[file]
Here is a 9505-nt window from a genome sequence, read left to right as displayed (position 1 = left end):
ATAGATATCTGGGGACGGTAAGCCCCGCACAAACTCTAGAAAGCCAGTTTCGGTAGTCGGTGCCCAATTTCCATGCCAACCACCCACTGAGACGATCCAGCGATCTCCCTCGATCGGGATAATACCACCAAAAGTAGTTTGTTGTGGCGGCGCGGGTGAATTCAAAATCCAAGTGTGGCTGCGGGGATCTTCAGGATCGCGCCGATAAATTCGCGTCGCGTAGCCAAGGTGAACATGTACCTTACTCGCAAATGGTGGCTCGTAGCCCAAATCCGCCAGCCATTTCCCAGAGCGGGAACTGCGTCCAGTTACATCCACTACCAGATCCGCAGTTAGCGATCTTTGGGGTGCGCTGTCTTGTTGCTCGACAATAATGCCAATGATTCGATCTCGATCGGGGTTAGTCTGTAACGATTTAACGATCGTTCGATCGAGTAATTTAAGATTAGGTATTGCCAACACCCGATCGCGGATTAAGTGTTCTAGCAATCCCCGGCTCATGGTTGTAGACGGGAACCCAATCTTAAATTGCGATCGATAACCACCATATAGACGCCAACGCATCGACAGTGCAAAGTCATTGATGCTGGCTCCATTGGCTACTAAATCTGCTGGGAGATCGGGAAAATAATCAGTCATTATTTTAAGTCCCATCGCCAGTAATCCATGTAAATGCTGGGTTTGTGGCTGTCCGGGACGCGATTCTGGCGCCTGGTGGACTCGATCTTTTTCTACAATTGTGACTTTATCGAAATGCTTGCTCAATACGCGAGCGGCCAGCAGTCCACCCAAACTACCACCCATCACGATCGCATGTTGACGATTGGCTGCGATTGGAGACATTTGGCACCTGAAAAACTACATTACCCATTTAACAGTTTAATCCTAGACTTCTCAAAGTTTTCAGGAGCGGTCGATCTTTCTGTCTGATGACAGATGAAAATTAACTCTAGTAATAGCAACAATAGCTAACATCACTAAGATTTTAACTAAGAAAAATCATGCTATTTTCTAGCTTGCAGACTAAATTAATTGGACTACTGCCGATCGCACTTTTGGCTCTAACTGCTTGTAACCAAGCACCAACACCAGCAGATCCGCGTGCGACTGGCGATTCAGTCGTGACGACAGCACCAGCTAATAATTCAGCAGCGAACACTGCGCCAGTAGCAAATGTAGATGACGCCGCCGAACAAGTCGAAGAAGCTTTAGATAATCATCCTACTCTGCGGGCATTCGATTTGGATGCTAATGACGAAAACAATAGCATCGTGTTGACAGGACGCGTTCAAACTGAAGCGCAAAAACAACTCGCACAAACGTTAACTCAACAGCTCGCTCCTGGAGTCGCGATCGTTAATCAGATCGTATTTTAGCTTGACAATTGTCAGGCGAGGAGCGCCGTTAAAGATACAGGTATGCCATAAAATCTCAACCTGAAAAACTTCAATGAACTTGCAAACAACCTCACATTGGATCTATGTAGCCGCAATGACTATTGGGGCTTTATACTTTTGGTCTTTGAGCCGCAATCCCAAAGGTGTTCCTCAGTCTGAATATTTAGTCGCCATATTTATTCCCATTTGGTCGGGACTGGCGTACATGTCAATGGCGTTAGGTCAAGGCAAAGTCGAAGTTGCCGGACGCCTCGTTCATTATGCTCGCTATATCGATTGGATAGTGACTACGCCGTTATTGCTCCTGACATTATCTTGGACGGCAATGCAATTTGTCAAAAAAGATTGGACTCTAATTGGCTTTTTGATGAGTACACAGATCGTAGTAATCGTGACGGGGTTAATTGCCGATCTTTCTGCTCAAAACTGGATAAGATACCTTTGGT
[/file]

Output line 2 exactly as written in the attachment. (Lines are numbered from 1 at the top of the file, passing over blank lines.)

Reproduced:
ATAGATATCTGGGGACGGTAAGCCCCGCACAAACTCTAGAAAGCCAGTTTCGGTAGTCGGTGCCCAATTTCCATGCCAACCACCCACTGAGACGATCCAGCGATCTCCCTCGATCGGGATAATACCACCAAAAGTAGTTTGTTGTGGCGGCGCGGGTGAATTCAAAATCCAAGTGTGGCTGCGGGGATCTTCAGGATCGCGCCGATAAATTCGCGTCGCGTAGCCAAGGTGAACATGTACCTTACTCGCAAATGGTGGCTCGTAGCCCAAATCCGCCAGCCATTTCCCAGAGCGGGAACTGCGTCCAGTTACATCCACTACCAGATCCGCAGTTAGCGATCTTTGGGGTGCGCTGTCTTGTTGCTCGACAATAATGCCAATGATTCGATCTCGATCGGGGTTAGTCTGTAACGATTTAACGATCGTTCGATCGAGTAATTTAAGATTAGGTATTGCCAACACCCGATCGCGGATTAAGTGTTCTAGCAATCCCCGGCTCATGGTTGTAGACGGGAACCCAATCTTAAATTGCGATCGATAACCACCATATAGACGCCAACGCATCGACAGTGCAAAGTCATTGATGCTGGCTCCATTGGCTACTAAATCTGCTGGGAGATCGGGAAAATAATCAGTCATTATTTTAAGTCCCATCGCCAGTAATCCATGTAAATGCTGGGTTTGTGGCTGTCCGGGACGCGATTCTGGCGCCTGGTGGACTCGATCTTTTTCTACAATTGTGACTTTATCGAAATGCTTGCTCAATACGCGAGCGGCCAGCAGTCCACCCAAACTACCACCCATCACGATCGCATGTTGACGATTGGCTGCGATTGGAGACATTTGGCACCTGAAAAACTACATTACCCATTTAACAGTTTAATCCTAGACTTCTCAAAGTTTTCAGGAGCGGTCGATCTTTCTGTCTGATGACAGATGAAAATTAACTCTAGTAATAGCAACAATAGCTAACATCACTAAGATTTTAACTAAGAAAAATCATGCTATTTTCTAGCTTGCAGACTAAATTAATTGGACTACTGCCGATCGCACTTTTGGCTCTAACTGCTTGTAACCAAGCACCAACACCAGCAGATCCGCGTGCGACTGGCGATTCAGTCGTGACGACAGCACCAGCTAATAATTCAGCAGCGAACACTGCGCCAGTAGCAAATGTAGATGACGCCGCCGAACAAGTCGAAGAAGCTTTAGATAATCATCCTACTCTGCGGGCATTCGATTTGGATGCTAATGACGAAAACAATAGCATCGTGTTGACAGGACGCGTTCAAACTGAAGCGCAAAAACAACTCGCACAAACGTTAACTCAACAGCTCGCTCCTGGAGTCGCGATCGTTAATCAGATCGTATTTTAGCTTGACAATTGTCAGGCGAGGAGCGCCGTTAAAGATACAGGTATGCCATAAAATCTCAACCTGAAAAACTTCAATGAACTTGCAAACAACCTCACATTGGATCTATGTAGCCGCAATGACTATTGGGGCTTTATACTTTTGGTCTTTGAGCCGCAATCCCAAAGGTGTTCCTCAGTCTGAATATTTAGTCGCCATATTTATTCCCATTTGGTCGGGACTGGCGTACATGTCAATGGCGTTAGGTCAAGGCAAAGTCGAAGTTGCCGGACGCCTCGTTCATTATGCTCGCTATATCGATTGGATAGTGACTACGCCGTTATTGCTCCTGACATTATCTTGGACGGCAATGCAATTTGTCAAAAAAGATTGGACTCTAATTGGCTTTTTGATGAGTACACAGATCGTAGTAATCGTGACGGGGTTAATTGCCGATCTTTCTGCTCAAAACTGGATAAGATACCTTTGGT